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Real Personal Income – 2014

The Bureau of Economic Analysis released new figures on real personal income for states and metropolitan areas yesterday.  The data contain a wealth of information on incomes, prices and standards-of-living.  They are based on a relatively new dataset calculating “regional price parities,” (RPPs) which measure differences in the prices levels of goods and services across states and metropolitan areas.  Essentially, RPPs serve as a measure of relative price levels among states and metro areas.

The newest data, which apply to 2014, show that the cost of living in Arkansas is the second-lowest in the nation.   The RPP for Arkansas was 87.5, down from 87.7 in 2013.  This number can be interpreted as saying that the cost of living was 12.5% below the national average in 2014.

Source: Bureau of Economic Analysis
Source: Bureau of Economic Analysis

Because prices in Arkansas are among the lowest in the nation, the purchasing power of incomes in Arkansas is far closer to the national average than nominal (dollar-denominated) incomes would suggest.  In 2014, per capita personal income in Arkansas was only 82% of the national average–ranking the state #43 among the 50 states plus D.C.  After adjusting for differences in the cost of living, however, real per capita income in Arkansas was 93.9% of the national average–implying a ranking of #34.

The slight down-tick in the RPP for Arkansas (from 87.7 in 2013 to 87.5 in 2014) can be interpreted as indicating a lower rate of inflation in Arkansas than the national average.  The U.S. inflation rate in 2014 (as measured by the Personal Consumption Expenditures Price Index) was 1.4%.  The implied regional price deflator for Arkansas increased by only 1.2%.  Hence, the state’s 3.7% growth rate of nominal personal income translates to a real (inflation-adjusted) growth rate of 2.5%.  For the U.S., the nominal growth rate of 4.4% implied a real growth rate of 2.9%.

The composition of Arkansas’ low RPP is typical of other low cost-of-living states:  Prices for goods are near the national average, but the prices of services — especially rents — are far below the norm.  This is not surprising, of course.  Goods can be transported and sold with little marginal expense.  Services are not so transportable.  In fact, in the jargon of international trade, services are often classified as “non-tradables.”  Statewide, the RPP for goods in Arkansas was 95.1%, implying that prices of goods were only 4.9% below the national average.  The RPP for non-rent services was 93.5, while the RPP for rents (which also proxy for home prices) was only 62.5.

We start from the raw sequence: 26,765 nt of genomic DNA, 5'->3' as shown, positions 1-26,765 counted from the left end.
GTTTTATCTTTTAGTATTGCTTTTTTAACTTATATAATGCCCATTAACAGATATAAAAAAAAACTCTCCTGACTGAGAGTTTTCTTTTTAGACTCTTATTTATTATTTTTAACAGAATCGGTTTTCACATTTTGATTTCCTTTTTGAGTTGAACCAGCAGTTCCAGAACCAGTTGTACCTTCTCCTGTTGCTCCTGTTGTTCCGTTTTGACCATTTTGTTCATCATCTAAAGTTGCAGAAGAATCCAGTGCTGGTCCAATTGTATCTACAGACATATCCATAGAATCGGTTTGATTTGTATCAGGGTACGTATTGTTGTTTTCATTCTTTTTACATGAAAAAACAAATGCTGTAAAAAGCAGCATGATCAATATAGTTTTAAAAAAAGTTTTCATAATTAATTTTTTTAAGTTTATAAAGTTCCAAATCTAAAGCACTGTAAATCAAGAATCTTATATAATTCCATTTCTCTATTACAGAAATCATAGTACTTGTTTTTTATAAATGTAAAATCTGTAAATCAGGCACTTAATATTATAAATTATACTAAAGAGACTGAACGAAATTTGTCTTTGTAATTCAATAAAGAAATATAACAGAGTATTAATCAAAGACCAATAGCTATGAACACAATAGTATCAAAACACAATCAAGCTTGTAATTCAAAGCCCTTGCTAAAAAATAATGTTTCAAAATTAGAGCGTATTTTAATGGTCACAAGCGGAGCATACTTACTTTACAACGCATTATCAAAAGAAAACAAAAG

As shown in the table below, there is considerable variation among RPPs in Arkansas metropolitan areas.  Overall RPPs range from 91.9 in Memphis to a low of 82.0 in Jonesboro.  The cost of living in Jonesboro–18% below the national average–is the fifth-lowest in the nation.

Source: Bureau of Economic Analysis
Source: Bureau of Economic Analysis

While there is variation in RPP price-levels around the state, all RPPs in Arkansas are below 100, implying below-average costs.  This also translates to higher purchasing power.  As shown in the table below, the Fayetteville-Springdale-Rogers metro area is the only part of the state where dollar-incomes are above the national average, with incomes in Pine Bluff at less than two-thirds of the norm.  After RPP adjustment, incomes in all parts of the state (other than Northwest Arkansas) are closer to the national average.

Source: Bureau of Economic Analysis
Source: Bureau of Economic Analysis

Changes in RPPs for different metro and nonmetro areas around the state also differ, implying variation in inflation rates.  In economic terms, it is the real inflation-adjusted growth rates of income that matters.  The table below shows both nominal and real income growth for the metro and nonmetro areas of Arkansas.  Note that the differences between total income growth and per capita income growth reflects changes in population.  Much of the total income growth in Northwest Arkansas represents population growth that has accompanied general economic expansion.  On the other hand, total real income growth in Pine Bluff was negative, but the losses in income reflected declining population.  In per capita terms, real income in Pine Bluff remained approximately unchanged from the previous year (+0.1%).

Source: Bureau of Economic Analysis
Source: Bureau of Economic Analysis